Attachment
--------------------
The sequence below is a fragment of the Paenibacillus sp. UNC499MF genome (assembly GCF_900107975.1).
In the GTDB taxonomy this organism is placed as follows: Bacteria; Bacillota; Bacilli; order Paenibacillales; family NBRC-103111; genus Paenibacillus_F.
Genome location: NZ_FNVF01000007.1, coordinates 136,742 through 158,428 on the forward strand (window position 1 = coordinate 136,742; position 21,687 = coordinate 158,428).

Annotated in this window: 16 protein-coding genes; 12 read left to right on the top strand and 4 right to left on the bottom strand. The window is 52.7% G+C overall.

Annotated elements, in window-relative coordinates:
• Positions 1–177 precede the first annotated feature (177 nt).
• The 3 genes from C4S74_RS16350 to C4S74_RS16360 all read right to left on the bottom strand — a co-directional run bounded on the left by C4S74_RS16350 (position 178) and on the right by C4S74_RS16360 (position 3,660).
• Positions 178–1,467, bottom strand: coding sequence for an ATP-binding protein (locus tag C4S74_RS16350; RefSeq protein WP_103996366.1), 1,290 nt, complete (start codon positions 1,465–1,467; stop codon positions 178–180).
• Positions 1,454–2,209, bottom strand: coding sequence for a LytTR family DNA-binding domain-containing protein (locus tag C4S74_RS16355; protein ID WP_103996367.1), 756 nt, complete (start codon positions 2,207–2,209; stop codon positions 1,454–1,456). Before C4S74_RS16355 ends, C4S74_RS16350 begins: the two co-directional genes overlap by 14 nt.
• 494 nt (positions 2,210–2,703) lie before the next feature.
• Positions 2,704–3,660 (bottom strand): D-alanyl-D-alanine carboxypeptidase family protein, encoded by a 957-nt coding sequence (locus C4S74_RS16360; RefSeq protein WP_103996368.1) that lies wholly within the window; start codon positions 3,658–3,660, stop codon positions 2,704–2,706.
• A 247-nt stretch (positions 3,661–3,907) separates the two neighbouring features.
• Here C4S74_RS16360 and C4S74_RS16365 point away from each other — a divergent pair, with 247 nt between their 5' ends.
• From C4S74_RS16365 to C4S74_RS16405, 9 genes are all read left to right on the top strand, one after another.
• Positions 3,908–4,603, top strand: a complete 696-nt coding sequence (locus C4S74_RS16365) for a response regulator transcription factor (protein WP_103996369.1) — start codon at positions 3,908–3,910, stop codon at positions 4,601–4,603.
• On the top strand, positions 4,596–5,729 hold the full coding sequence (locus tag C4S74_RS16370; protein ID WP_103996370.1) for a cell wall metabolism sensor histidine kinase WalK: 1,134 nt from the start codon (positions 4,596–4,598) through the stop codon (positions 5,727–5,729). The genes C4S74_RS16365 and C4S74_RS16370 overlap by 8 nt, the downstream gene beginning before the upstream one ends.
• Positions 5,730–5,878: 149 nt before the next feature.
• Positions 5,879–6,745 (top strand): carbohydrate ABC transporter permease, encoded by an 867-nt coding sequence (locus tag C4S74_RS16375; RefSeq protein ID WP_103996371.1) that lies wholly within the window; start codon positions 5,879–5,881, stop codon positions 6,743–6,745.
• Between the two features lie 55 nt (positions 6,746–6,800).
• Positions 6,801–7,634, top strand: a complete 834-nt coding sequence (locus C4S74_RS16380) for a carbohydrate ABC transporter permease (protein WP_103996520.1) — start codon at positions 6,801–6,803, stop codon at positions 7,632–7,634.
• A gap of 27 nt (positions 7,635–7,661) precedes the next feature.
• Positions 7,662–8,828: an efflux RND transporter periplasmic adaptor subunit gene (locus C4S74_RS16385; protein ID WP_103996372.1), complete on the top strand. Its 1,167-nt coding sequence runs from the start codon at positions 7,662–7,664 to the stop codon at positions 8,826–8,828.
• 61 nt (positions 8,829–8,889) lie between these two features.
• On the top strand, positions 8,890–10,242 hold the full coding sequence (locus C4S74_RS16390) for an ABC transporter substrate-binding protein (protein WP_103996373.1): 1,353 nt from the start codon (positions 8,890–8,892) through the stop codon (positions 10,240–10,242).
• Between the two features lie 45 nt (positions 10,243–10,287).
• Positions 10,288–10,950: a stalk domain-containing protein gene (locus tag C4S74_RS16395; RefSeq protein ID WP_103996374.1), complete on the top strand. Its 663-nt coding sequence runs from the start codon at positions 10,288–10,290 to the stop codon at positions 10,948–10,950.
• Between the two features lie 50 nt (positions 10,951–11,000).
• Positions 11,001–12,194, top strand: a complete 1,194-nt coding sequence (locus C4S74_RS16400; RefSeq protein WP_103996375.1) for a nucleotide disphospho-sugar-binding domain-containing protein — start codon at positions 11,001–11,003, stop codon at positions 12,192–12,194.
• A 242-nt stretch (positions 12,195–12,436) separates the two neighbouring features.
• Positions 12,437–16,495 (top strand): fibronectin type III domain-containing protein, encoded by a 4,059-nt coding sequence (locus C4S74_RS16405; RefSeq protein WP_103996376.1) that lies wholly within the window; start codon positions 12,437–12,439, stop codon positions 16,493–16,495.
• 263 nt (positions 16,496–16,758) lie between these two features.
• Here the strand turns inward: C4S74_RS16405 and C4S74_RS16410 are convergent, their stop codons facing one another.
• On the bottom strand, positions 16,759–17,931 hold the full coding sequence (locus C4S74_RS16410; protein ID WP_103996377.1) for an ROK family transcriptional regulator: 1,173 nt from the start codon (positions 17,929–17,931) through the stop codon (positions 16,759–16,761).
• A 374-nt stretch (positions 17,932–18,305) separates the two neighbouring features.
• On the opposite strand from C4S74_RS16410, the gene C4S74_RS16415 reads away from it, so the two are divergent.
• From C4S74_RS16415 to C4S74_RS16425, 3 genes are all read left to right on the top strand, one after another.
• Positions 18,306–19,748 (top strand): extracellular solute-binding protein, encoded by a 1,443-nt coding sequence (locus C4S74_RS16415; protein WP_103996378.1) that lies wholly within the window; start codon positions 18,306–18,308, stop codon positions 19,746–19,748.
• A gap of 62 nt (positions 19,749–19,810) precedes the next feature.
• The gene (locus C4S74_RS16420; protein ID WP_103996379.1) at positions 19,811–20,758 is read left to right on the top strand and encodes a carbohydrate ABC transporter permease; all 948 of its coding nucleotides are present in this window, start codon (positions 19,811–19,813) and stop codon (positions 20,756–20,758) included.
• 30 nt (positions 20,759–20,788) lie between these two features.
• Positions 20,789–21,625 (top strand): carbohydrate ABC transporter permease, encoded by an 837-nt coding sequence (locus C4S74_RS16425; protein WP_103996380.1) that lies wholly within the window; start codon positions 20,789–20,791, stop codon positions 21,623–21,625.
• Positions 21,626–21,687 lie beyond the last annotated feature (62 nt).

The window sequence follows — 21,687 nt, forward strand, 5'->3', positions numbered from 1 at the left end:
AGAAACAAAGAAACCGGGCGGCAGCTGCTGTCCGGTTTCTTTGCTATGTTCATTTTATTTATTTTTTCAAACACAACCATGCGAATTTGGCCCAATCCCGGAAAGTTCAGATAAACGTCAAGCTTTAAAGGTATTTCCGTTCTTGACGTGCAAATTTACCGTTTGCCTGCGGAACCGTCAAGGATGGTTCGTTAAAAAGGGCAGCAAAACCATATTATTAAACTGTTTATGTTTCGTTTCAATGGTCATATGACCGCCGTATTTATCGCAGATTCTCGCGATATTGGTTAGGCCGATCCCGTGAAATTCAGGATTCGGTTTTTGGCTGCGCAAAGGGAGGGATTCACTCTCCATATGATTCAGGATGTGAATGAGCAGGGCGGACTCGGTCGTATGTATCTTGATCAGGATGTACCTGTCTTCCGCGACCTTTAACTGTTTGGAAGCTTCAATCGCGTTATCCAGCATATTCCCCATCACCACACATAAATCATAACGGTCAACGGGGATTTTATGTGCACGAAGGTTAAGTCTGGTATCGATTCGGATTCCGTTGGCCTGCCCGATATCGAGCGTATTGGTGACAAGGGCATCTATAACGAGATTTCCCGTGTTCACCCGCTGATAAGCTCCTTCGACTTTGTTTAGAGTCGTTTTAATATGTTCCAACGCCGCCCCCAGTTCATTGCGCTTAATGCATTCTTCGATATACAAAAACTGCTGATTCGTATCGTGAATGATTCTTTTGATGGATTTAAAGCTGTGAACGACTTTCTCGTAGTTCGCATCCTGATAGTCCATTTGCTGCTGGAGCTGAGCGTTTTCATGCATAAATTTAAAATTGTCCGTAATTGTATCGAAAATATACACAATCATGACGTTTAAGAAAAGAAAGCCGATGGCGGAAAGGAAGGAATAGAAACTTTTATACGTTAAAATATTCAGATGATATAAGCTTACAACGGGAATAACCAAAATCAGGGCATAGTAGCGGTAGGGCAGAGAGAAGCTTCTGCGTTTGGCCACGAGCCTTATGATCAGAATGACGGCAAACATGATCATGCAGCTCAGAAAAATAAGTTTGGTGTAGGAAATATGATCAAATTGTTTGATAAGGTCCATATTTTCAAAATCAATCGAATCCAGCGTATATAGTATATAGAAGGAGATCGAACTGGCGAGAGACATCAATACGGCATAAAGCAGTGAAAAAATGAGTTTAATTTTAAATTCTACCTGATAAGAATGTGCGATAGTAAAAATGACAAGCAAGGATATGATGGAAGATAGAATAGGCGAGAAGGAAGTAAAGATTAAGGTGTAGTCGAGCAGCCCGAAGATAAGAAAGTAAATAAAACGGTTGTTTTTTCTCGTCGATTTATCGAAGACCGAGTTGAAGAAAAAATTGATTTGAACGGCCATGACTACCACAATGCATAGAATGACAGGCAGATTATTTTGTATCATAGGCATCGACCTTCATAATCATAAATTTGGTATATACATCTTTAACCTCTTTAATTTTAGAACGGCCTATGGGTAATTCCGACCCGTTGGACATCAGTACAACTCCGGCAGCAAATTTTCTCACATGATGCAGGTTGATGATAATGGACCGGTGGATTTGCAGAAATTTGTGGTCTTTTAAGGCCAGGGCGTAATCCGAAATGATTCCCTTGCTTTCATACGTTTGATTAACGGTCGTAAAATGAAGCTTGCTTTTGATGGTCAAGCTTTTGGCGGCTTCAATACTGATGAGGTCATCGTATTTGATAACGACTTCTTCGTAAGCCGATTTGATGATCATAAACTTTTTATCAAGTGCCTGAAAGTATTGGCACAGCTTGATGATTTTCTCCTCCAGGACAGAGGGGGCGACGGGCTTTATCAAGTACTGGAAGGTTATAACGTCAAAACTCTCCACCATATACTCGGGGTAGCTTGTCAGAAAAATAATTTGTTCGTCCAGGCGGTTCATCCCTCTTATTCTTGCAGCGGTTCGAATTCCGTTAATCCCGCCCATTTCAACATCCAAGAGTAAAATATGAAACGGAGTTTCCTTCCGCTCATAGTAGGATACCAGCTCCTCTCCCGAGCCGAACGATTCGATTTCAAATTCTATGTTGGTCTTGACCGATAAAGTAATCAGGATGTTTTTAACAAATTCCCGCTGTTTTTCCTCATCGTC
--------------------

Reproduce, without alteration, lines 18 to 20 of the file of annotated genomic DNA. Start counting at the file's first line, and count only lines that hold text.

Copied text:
• Positions 5,879–6,745 (top strand): carbohydrate ABC transporter permease, encoded by an 867-nt coding sequence (locus tag C4S74_RS16375; RefSeq protein ID WP_103996371.1) that lies wholly within the window; start codon positions 5,879–5,881, stop codon positions 6,743–6,745.
• Between the two features lie 55 nt (positions 6,746–6,800).
• Positions 6,801–7,634, top strand: a complete 834-nt coding sequence (locus C4S74_RS16380) for a carbohydrate ABC transporter permease (protein WP_103996520.1) — start codon at positions 6,801–6,803, stop codon at positions 7,632–7,634.